too changed to care much anymore but I did; I cared a great deal at the desecrations of what had been the best
memories of a childhood not very blessed. We’ve ne’er been folk to lay our resentments down easily. There
are fewer and fewer now who remember the white, clapboard, naval hotel, three stories high, with its long pier,
jutting out over the Potomac, and the small surrounding community of cottages; all bulldozed decades ago making
way for black, asphalt, parking lots and sandy, stucco, bathhouses. It was then they seized the Judge’s
land in the name of a state, we knew more about what parts were wise to waist or waist not. We still do. Those
publican funded outhouses erected in the name of progress were locked that day against the coming winter, their
graffiti covered, fleck painted walls, hissing defiantly back at the pushing winds. It was fittingly chilly even
at high noon on that early November day. Anger was a warm salve for cold, wounded memory.
up into the van, said my goodbye to the ghost made redundant, and headed ‘up the road’ and over the
causeway at a speed I remembered Cotton would have dared and took that curve for a last time and held the road, with
a rebel yell; eight cylinders and gas at three dollars a gallon! Go to Hell! Ten minutes later I was to the monument
for the confederate dead who died in the prison camp that had existed and vanished just ‘down the road’
at the Point long before all that I had just conjured to recollect was built up and then torn down in its turn. History has ne’re respected man-made changes to geography.
I’ve read those bronzed names for so many
decades now in search of some connection, just for the sake of community, but to no avail. They are planted in
a garden too far from home left to our responsibility. The family homestead this last century lies just across the road,
and it is to there I now hesitantly turned to tread with a unfamiliar fear for the future; to the old,
one room, Victorian school-house added on and onto, one room at a time, until it had become a nursing home floating
on cinder blocks settling into sandy soil; shaky pinions but firmly planted with the conviction of an intention to stay.
That stay had now come also, in its turn, to an inevitable end finished with the sign marked ‘sold’
at the end of the drive.
Surprisingly the door was locked. We had ne’er locked doors. I broke a window
pane and entered through that kitchen that held such a cauldron of stirring recollections of family matters played
out to an audience of colored women cooking on black and white enamel stoves under Miss Sophie’s supervision,
her manner intimidating everyone. Even my formidable grandmother was temperate in her own kitchen. I won’t
dwell on the food; paradise lost. I took a sad last tour, through the bedroom where I remembered Mary Allen brushing
my Granny’s hair, unbraided to the floor, and on through to that bedroom where Dad crossed “over the
river to rest under the shade of the trees”. All the rooms had something to say but in the end it was all goodbyes.
The grounds, mercifully, were much changed. The sty was gone, the ghost broken up for it’s cypress, the
chicken houses long ago torn down. I ne’er did know what happened to Dad’s beehives that he started and tended in the cancerous months leading up to his death. Her garden was there, though, so recently tended and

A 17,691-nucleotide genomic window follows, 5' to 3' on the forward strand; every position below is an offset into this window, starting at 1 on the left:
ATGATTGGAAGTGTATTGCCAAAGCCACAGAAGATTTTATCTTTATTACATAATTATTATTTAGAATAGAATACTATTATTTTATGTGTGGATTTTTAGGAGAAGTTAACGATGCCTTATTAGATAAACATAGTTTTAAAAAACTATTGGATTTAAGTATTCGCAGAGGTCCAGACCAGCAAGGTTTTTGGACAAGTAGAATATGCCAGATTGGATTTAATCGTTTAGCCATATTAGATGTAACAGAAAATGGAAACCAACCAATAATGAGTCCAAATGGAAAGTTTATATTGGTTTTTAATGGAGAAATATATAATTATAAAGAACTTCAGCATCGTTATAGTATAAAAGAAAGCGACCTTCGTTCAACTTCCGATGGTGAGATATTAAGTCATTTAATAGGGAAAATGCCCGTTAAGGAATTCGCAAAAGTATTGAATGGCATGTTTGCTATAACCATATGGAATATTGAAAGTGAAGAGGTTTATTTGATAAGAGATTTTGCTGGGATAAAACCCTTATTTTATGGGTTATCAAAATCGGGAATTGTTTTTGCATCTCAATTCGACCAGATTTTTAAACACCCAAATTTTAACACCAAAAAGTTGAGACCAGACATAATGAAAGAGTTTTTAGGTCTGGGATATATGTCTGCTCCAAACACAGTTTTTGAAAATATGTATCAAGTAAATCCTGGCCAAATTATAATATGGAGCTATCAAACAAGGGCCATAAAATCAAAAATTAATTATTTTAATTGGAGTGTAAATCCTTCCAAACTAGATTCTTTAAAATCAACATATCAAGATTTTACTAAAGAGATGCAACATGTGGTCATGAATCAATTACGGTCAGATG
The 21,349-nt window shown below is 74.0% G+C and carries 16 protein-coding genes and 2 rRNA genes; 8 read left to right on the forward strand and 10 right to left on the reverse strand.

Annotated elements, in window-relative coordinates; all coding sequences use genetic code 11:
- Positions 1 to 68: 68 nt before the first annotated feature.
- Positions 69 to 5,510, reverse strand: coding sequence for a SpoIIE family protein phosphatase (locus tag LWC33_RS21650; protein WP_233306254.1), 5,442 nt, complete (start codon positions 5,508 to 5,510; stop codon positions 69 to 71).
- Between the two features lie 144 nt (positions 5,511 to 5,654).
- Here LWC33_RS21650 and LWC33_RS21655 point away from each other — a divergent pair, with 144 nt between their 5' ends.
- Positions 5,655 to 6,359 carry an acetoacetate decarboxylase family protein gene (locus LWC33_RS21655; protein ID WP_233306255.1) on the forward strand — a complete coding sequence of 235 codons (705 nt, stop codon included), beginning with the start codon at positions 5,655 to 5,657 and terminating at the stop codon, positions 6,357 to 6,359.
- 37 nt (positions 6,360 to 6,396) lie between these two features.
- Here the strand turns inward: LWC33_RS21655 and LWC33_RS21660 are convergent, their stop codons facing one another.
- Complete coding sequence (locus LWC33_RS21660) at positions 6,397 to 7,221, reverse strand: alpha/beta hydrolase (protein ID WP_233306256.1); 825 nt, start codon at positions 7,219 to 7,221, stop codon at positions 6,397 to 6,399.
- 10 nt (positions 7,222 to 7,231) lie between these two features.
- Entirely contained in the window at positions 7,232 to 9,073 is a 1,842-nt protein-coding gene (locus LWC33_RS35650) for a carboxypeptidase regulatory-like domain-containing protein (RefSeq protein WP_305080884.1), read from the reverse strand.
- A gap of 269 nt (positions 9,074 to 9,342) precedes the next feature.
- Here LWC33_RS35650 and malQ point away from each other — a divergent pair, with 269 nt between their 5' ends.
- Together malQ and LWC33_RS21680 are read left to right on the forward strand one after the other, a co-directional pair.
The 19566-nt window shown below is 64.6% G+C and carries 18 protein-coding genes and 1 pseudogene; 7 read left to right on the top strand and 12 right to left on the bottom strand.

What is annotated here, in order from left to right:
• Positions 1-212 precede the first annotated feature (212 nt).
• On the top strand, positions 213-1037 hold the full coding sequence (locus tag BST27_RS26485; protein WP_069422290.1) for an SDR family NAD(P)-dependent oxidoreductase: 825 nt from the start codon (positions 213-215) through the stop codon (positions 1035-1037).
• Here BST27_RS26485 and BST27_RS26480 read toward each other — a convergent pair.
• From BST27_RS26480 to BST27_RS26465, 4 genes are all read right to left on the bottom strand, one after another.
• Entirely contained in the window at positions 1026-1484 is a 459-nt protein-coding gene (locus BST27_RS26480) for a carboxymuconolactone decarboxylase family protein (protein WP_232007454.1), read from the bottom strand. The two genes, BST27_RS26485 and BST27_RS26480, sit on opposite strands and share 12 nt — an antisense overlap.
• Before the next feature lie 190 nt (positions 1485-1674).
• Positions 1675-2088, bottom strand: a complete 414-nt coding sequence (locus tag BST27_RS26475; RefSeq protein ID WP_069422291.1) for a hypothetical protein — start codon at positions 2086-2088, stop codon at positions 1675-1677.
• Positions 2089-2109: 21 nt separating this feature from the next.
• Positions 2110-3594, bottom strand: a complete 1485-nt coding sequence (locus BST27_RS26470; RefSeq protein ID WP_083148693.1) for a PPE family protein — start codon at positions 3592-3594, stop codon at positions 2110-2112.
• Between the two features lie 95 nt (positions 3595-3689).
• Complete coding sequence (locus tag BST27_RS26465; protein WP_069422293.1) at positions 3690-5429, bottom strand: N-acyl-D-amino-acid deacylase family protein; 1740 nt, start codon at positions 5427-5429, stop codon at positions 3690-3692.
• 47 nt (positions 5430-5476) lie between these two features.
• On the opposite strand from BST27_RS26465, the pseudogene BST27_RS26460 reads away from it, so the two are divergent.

already so quickly grown over. That’s why I planted the tulips for her in anticipation of next spring. My aunt
always looked forward and ne’er back. I must try even now past that halfway buoy to master this.
was done. None of the children cared enough and in truth it was not practical. All of us through the years laid
down roots too far away to stay. It was agreed upon. It was done. All including me were ‘up the road’
and too far away. It was done and gone so quickly. Who wrote, “haste makes waist”?
I drove the
length of the drive and stopped at its end before turning to go ‘up the road’. Stepping down out the
van I scooped up a handful of soil and ‘Little Butch’- ‘Ed, Junior’ put this in his dungaree
pocket, the left backhand pocket reserved in any pants since childhood for such treasures. I have no idea what
I will do with this rich and loamy soil, but it is a physical memento of a family’s ups and downs, it aspirations
and disappointments, its happiest and saddest moments. It holds memories and secrets that will forever go untold.
Just canvas the ghosts of the many dead, naval veterans who still haunt these acres, or if you dare ask Cotton’s
spirit back ‘down the road’ at the causeway curve he finally failed to turn on two wheels, or try to
pry from me all I know. No, it is done. It is that side of history that is lost with every goodbye.
A scholarly sojourn down pedestrian aisles, bordered with slight variations in form and style, and there
it is, one more cold marble slab chiseled with data and dates, shadowed recesses, of a hot Maryland sun.
Under this stood, a lovingly laid out playground of little plastic toys in blanched colors that
would not decay or rot.
Between the neatly combed rows of yellow daffodils stood the many memories,
mementoes beginning with a blue airplane, bordering a purple dinosaur, and in a second row a brown pony, and a pirate’s dagger to pierce the heart.
A little imagination conjures him up to play again, his
fair, sandy hair, now resting below in the dark, unbleached by the Somerset sun.
Death presents the living
with unwanted tests, whims of the fickle fates; doling out check-offs until in the end all are passed.